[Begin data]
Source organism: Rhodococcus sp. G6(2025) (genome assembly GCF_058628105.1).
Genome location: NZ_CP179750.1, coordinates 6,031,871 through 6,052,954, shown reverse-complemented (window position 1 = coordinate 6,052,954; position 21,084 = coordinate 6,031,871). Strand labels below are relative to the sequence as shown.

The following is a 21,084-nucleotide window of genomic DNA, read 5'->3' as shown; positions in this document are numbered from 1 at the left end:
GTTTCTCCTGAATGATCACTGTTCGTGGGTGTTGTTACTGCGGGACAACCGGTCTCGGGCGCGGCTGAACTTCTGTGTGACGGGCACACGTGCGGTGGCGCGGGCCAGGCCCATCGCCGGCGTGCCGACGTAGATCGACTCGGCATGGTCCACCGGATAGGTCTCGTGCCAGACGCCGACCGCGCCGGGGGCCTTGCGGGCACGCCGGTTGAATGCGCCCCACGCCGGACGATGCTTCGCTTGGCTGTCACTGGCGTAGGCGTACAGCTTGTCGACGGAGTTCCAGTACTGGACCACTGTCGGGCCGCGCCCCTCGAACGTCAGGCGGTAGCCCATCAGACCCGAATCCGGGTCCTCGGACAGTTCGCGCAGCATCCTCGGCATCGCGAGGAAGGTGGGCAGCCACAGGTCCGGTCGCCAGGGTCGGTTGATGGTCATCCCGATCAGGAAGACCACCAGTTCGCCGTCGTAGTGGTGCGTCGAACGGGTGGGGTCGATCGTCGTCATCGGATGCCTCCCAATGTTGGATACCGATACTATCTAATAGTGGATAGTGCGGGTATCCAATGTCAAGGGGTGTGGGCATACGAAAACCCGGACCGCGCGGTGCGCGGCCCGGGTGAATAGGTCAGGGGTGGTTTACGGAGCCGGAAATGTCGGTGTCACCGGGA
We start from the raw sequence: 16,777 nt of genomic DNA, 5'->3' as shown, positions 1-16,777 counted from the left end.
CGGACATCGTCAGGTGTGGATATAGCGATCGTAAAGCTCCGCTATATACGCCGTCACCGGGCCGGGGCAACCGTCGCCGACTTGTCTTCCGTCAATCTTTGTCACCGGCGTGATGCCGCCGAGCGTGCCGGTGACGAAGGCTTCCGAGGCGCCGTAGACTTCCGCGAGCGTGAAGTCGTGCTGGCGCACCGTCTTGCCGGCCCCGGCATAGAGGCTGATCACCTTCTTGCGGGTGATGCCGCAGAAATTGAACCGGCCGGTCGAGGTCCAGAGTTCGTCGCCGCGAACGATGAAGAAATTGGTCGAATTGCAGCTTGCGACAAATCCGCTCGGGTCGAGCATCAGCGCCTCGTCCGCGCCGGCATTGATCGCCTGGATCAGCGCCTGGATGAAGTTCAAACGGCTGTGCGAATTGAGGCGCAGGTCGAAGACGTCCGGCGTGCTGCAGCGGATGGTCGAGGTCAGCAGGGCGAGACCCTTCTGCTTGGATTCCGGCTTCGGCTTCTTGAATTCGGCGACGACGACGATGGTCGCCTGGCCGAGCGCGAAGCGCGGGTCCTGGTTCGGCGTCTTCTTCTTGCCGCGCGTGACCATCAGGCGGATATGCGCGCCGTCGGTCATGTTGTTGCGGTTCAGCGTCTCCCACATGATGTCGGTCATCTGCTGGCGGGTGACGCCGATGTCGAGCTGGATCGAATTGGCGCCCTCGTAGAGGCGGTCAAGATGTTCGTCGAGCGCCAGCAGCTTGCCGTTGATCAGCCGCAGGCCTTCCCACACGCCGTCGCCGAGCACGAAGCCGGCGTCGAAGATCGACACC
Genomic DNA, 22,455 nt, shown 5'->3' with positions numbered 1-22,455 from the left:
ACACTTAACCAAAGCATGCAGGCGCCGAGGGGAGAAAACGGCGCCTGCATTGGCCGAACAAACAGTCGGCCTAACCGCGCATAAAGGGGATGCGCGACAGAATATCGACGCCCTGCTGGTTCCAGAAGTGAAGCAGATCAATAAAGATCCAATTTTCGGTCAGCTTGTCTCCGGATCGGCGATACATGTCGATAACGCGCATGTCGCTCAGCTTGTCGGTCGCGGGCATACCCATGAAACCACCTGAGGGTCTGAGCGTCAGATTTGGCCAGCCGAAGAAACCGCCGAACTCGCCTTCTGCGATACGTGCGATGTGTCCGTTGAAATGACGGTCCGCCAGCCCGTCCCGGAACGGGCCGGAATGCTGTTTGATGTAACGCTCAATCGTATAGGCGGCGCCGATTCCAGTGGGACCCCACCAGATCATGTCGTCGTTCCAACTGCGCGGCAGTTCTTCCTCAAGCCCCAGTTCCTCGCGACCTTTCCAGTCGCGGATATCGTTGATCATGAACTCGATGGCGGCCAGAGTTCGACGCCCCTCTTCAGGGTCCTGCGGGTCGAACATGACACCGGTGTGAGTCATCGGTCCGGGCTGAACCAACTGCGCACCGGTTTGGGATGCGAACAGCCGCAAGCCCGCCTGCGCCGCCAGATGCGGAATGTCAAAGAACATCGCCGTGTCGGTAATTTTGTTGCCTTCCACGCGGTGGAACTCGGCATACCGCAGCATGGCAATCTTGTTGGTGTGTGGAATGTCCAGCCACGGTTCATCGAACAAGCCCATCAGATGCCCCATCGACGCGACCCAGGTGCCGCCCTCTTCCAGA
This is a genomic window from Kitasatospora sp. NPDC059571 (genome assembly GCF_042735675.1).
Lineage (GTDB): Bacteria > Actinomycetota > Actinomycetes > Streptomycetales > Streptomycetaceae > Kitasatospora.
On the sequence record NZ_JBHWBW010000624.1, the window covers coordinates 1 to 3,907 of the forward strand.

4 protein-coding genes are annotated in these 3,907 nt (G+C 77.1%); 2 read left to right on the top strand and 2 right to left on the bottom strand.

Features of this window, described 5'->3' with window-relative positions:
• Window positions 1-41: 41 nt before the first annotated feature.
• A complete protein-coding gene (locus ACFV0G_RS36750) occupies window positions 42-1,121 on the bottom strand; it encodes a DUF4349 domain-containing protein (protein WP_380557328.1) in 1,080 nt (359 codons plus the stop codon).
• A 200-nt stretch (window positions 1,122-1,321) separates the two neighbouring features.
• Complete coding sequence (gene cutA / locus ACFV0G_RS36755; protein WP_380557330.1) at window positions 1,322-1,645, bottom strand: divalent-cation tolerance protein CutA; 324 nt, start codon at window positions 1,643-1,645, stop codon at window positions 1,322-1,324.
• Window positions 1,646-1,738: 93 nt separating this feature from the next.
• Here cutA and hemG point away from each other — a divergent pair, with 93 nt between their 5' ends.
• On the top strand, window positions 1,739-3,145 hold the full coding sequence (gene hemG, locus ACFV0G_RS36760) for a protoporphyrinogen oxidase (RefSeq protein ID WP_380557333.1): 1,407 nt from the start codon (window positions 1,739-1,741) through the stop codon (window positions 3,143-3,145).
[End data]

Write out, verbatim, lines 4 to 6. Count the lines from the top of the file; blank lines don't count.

GTTTCTCCTGAATGATCACTGTTCGTGGGTGTTGTTACTGCGGGACAACCGGTCTCGGGCGCGGCTGAACTTCTGTGTGACGGGCACACGTGCGGTGGCGCGGGCCAGGCCCATCGCCGGCGTGCCGACGTAGATCGACTCGGCATGGTCCACCGGATAGGTCTCGTGCCAGACGCCGACCGCGCCGGGGGCCTTGCGGGCACGCCGGTTGAATGCGCCCCACGCCGGACGATGCTTCGCTTGGCTGTCACTGGCGTAGGCGTACAGCTTGTCGACGGAGTTCCAGTACTGGACCACTGTCGGGCCGCGCCCCTCGAACGTCAGGCGGTAGCCCATCAGACCCGAATCCGGGTCCTCGGACAGTTCGCGCAGCATCCTCGGCATCGCGAGGAAGGTGGGCAGCCACAGGTCCGGTCGCCAGGGTCGGTTGATGGTCATCCCGATCAGGAAGACCACCAGTTCGCCGTCGTAGTGGTGCGTCGAACGGGTGGGGTCGATCGTCGTCATCGGATGCCTCCCAATGTTGGATACCGATACTATCTAATAGTGGATAGTGCGGGTATCCAATGTCAAGGGGTGTGGGCATACGAAAACCCGGACCGCGCGGTGCGCGGCCCGGGTGAATAGGTCAGGGGTGGTTTACGGAGCCGGAAATGTCGGTGTCACCGGGA
We start from the raw sequence: 16,777 nt of genomic DNA, 5'->3' as shown, positions 1-16,777 counted from the left end.
CGGACATCGTCAGGTGTGGATATAGCGATCGTAAAGCTCCGCTATATACGCCGTCACCGGGCCGGGGCAACCGTCGCCGACTTGTCTTCCGTCAATCTTTGTCACCGGCGTGATGCCGCCGAGCGTGCCGGTGACGAAGGCTTCCGAGGCGCCGTAGACTTCCGCGAGCGTGAAGTCGTGCTGGCGCACCGTCTTGCCGGCCCCGGCATAGAGGCTGATCACCTTCTTGCGGGTGATGCCGCAGAAATTGAACCGGCCGGTCGAGGTCCAGAGTTCGTCGCCGCGAACGATGAAGAAATTGGTCGAATTGCAGCTTGCGACAAATCCGCTCGGGTCGAGCATCAGCGCCTCGTCCGCGCCGGCATTGATCGCCTGGATCAGCGCCTGGATGAAGTTCAAACGGCTGTGCGAATTGAGGCGCAGGTCGAAGACGTCCGGCGTGCTGCAGCGGATGGTCGAGGTCAGCAGGGCGAGACCCTTCTGCTTGGATTCCGGCTTCGGCTTCTTGAATTCGGCGACGACGACGATGGTCGCCTGGCCGAGCGCGAAGCGCGGGTCCTGGTTCGGCGTCTTCTTCTTGCCGCGCGTGACCATCAGGCGGATATGCGCGCCGTCGGTCATGTTGTTGCGGTTCAGCGTCTCCCACATGATGTCGGTCATCTGCTGGCGGGTGACGCCGATGTCGAGCTGGATCGAATTGGCGCCCTCGTAGAGGCGGTCAAGATGTTCGTCGAGCGCCAGCAGCTTGCCGTTGATCAGCCGCAGGCCTTCCCACACGCCGTCGCCGAGCACGAAGCCGGCGTCGAAGATCGACACC